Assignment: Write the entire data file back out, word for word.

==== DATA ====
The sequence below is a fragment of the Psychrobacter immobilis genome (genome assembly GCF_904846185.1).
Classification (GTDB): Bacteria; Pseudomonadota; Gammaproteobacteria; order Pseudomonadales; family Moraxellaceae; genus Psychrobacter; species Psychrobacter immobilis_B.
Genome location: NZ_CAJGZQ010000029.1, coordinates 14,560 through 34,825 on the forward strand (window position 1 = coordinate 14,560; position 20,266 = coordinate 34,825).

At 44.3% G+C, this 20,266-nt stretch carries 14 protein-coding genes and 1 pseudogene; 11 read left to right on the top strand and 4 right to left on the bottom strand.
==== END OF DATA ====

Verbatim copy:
The sequence below is a fragment of the Psychrobacter immobilis genome (genome assembly GCF_904846185.1).
Classification (GTDB): Bacteria; Pseudomonadota; Gammaproteobacteria; order Pseudomonadales; family Moraxellaceae; genus Psychrobacter; species Psychrobacter immobilis_B.
Genome location: NZ_CAJGZQ010000029.1, coordinates 14,560 through 34,825 on the forward strand (window position 1 = coordinate 14,560; position 20,266 = coordinate 34,825).

At 44.3% G+C, this 20,266-nt stretch carries 14 protein-coding genes and 1 pseudogene; 11 read left to right on the top strand and 4 right to left on the bottom strand.